Former Wales flanker Richard Parks completed the first leg of his world first 737 Challenge over the Christmas period.
Parks arrived at the South Pole, completing the first of three poles he will face during his seven-month race to climb the highest mountain on each of the world's continents and venture to The South and Geographical North Poles.
Parks, who received a rousing send off from 74,500 rugby fans at the Millennium Stadium when Wales faced New Zealand in November, arrived at the pole at 6.10am UK time, 3.10am Chile time and 7.10pm local time on 27th December.
He remained on the South Pole, the southernmost point on the surface of the Earth, until January 1st to ensure he reaches all poles within the same calendar year - achieving the world record he has set his sights on.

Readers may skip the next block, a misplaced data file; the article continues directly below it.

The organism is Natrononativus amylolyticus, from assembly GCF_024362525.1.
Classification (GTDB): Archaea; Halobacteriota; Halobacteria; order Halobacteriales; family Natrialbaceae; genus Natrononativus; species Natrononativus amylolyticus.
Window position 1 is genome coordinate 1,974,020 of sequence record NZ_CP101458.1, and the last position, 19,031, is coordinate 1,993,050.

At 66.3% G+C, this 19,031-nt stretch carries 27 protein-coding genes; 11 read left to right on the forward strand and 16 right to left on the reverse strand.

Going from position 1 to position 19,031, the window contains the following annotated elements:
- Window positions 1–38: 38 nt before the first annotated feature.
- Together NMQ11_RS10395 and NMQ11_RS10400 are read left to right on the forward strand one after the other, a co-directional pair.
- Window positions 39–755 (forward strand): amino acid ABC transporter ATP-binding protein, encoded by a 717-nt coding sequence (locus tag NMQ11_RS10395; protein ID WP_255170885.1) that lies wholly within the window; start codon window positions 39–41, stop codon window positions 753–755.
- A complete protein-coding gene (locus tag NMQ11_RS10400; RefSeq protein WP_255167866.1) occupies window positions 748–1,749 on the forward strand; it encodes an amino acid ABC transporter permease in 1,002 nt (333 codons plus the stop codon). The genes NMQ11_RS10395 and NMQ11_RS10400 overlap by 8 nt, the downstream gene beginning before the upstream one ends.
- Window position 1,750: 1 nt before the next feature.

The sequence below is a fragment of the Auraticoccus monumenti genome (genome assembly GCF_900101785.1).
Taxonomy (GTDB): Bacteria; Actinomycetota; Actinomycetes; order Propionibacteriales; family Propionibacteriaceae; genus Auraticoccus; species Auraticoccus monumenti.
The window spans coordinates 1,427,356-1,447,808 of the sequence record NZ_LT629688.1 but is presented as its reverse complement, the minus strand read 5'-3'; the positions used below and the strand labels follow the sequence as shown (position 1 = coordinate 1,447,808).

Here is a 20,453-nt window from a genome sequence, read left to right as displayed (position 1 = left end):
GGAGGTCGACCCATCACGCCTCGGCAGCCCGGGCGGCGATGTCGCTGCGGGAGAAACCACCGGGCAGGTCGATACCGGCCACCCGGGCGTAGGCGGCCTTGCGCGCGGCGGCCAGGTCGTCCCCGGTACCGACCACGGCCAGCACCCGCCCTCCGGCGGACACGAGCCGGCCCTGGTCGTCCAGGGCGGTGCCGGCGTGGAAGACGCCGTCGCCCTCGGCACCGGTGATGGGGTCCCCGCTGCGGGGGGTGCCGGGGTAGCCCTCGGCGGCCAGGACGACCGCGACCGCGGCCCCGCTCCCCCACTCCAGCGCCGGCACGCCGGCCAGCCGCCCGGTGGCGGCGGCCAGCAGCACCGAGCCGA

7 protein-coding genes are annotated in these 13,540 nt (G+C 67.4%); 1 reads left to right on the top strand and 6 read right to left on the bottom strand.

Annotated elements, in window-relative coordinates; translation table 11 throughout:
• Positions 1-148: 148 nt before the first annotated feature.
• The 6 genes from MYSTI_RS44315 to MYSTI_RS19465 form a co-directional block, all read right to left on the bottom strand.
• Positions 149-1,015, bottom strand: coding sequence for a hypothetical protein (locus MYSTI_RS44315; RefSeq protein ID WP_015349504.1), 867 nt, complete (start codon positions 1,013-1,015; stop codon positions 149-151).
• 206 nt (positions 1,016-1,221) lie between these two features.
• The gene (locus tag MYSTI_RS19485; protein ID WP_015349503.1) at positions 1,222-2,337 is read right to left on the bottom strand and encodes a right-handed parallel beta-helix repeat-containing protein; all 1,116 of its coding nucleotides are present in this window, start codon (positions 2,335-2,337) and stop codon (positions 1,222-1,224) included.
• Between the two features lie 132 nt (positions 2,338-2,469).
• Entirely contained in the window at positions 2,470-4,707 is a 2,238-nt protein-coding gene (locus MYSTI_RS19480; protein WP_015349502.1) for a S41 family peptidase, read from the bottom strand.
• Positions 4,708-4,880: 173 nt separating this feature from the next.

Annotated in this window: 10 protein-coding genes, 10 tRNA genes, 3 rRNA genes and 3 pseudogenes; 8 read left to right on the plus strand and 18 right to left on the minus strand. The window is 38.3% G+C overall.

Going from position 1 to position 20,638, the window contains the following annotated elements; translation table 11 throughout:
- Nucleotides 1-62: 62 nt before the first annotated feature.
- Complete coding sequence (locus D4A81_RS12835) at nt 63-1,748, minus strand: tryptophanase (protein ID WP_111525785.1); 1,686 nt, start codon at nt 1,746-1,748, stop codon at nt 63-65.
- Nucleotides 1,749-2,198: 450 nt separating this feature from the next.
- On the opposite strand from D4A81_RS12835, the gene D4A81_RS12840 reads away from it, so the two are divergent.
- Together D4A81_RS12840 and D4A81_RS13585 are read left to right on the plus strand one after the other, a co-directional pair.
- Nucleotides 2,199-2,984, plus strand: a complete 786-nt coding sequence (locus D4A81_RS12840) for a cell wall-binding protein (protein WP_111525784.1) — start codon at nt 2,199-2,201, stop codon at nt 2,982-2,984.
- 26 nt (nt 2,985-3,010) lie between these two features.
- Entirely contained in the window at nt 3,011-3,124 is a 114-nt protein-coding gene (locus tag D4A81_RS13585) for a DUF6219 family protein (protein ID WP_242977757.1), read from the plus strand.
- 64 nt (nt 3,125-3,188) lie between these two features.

The world's three Poles are The South Pole, The Geographic North Pole and the summit of Everest.
The annual Women's club launch was held at the Wales Centre of Excellence where National Women's Head Coach and Programme Lead Rhys Edwards, Competition Secretary Adrian Howell and Cardiff Met player Ffion Jones express eagerness for the new campaign to get under way.
WRU TV follows Wales' RWC training squad on day one of their camp in North Wales. The squad were greeted to an official welcome in Colwyn Bay and then headed for an afternoon of team building at ZipWorld